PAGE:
Airline pilot was unfairly dismissed over fear of flying

Flybe
A Flybe Dash 8 Q400 aircraft, like the one flown by pilot Matthew Guest for several years. Photo: Shutterstock

A Flybe pilot who lost his job in 2017 after he developed a fear of flying has won an unfair dismissal claim at an employment tribunal.

First officer Matthew Guest, who was based in Birmingham, had been flying with the airline for seven years when he began to suffer anxiety after being promoted and switching aircraft type in 2014.

An employment judge ruled that Guest should have been offered an alternative role and given the opportunity to discuss his position with senior managers at the regional airline.

Guest began to feel dizzy and nauseous in the cockpit of a flight to Florence in December 2014 after he had been moved from flying Bombardier Dash 8 turboprops to Embraer 175 and 195 “Ejets”, which typically fly longer routes. He soon started to feel a feeling of dread when driving to the airport prior to flying.

Immediately before one flight he told the aircraft’s captain he did not feel well enough to fly.

Guest’s medical certificate permitting him to fly was temporarily suspended after his GP wrote to his superiors saying he had “developed an increasing phobia and anxiety about long-distance flights and being trapped on the aeroplane.”

He was signed off with anxiety and, after counselling, returned to work in April 2016 after the Civil Aviation Authority had reinstated his certificate.

However, despite cognitive behavioural therapy sessions, extra training and reduced hours, Guest soon began experiencing problems again – after an initial few symptom-free flights that had led him to think he was cured – and in June 2016 he called in sick when due to fly to the Greek island of Kefalonia, a route he had raised concerns about with his manager, Lee Goreham.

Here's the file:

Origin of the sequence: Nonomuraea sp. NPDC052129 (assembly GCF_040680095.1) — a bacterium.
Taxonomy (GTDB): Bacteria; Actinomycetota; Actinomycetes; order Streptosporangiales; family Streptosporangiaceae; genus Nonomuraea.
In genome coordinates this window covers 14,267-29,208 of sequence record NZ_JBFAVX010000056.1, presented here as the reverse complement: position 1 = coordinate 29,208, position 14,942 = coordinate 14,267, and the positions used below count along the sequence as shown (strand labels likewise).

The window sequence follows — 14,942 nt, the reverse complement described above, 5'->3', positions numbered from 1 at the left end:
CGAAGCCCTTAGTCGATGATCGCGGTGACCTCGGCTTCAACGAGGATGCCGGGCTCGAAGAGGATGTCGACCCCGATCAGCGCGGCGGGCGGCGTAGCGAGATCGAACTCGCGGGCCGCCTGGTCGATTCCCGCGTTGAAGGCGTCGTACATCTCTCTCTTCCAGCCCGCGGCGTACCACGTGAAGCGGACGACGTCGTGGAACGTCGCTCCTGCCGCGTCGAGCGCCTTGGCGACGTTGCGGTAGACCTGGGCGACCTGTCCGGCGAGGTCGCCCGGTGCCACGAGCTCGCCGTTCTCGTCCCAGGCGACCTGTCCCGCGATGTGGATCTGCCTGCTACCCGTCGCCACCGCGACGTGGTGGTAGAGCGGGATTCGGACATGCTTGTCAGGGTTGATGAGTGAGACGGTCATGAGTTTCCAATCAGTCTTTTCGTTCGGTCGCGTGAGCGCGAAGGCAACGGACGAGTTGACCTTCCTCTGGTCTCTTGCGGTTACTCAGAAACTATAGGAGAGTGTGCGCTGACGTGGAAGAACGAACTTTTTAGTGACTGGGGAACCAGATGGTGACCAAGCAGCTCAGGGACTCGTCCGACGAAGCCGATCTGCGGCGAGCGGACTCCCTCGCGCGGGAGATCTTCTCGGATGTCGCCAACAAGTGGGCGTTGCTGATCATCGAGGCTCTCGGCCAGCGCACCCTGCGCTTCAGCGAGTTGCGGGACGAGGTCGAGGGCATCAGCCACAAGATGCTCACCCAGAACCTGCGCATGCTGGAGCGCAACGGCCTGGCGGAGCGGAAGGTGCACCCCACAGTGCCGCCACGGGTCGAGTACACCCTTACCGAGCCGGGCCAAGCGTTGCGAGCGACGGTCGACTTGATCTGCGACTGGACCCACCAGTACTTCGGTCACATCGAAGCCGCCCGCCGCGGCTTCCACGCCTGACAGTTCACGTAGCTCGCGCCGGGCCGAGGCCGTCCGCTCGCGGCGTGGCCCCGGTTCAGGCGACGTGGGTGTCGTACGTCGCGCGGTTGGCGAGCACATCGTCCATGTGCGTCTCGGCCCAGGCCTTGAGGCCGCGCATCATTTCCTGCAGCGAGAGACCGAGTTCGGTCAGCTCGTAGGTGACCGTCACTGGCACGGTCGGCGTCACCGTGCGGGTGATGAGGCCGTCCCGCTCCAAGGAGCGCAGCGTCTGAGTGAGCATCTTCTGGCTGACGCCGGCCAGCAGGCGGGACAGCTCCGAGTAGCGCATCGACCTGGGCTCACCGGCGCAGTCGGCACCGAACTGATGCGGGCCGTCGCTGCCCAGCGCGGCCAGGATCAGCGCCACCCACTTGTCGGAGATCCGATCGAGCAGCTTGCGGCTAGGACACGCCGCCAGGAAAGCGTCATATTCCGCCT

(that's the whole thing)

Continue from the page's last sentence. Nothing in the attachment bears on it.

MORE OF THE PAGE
The latter suggested, said Judge Tom Coghlin QC, ”that during the cruise phase of the journey the claimant might pass the time by reading a book or doing a crossword [as pilots often do]”.

The letter from Luke Farajallah, Flybe’s chief operating officer, sacking Guest in March 2017 stated: “The company remains concerned regarding your fitness to safely fly. Due to the uncertainty of your condition we cannot as an organisation accept the risk to safety… Flybe are not prepared to take risks in the flight deck with people’s lives.

“We are not prepared to take the risk of returning you as a pilot on the EJet or Dash 8, so we are providing you with formal notice that we intend to terminate your employment on capability grounds.” Farajallah had never spoken to Guest about his issues, however.

He had been offered a ground role as a flight safety officer at Exeter airport but was told there was no possibility of returning to flying if he accepted the job.

Birmingham employment tribunal judge Coghlin said: “It is a basic principle of natural justice and of fairness that an employee should have the chance to address the relevant decision-maker [Farajallah]. Here, the claimant had no such opportunity.”

He added that Flybe could have allowed him to return to flying Dash-8 aircraft which he had flown safely for many years, or offered to let him fly accompanied by an additional pilot for a period.

Coghlin concluded that had Flybe followed the correct procedure there was a two-thirds chance the airline would have sacked him fairly.

Guest, a father of two, is seeking reinstatement with Flybe as his remedy for unfair dismissal; if the airline does not agree this, a judge will rule on the issue later this month.

James Medhurst, employment lawyer at Fieldfisher said: “The lesson for employers is that it is important to follow a proper procedure even in a case where the outcome seems obvious.

“The fact that the employment tribunal reduced compensation by two thirds shows that it had a great deal of sympathy for the airline in this case, but it still felt compelled to find the dismissal unfair because the employee had not even been given the opportunity to meet with the decision maker.

“Employers are expected to show that they are willing to explore all of the alternatives to dismissal, even when the chances of avoiding the dismissal appear to be remote.”

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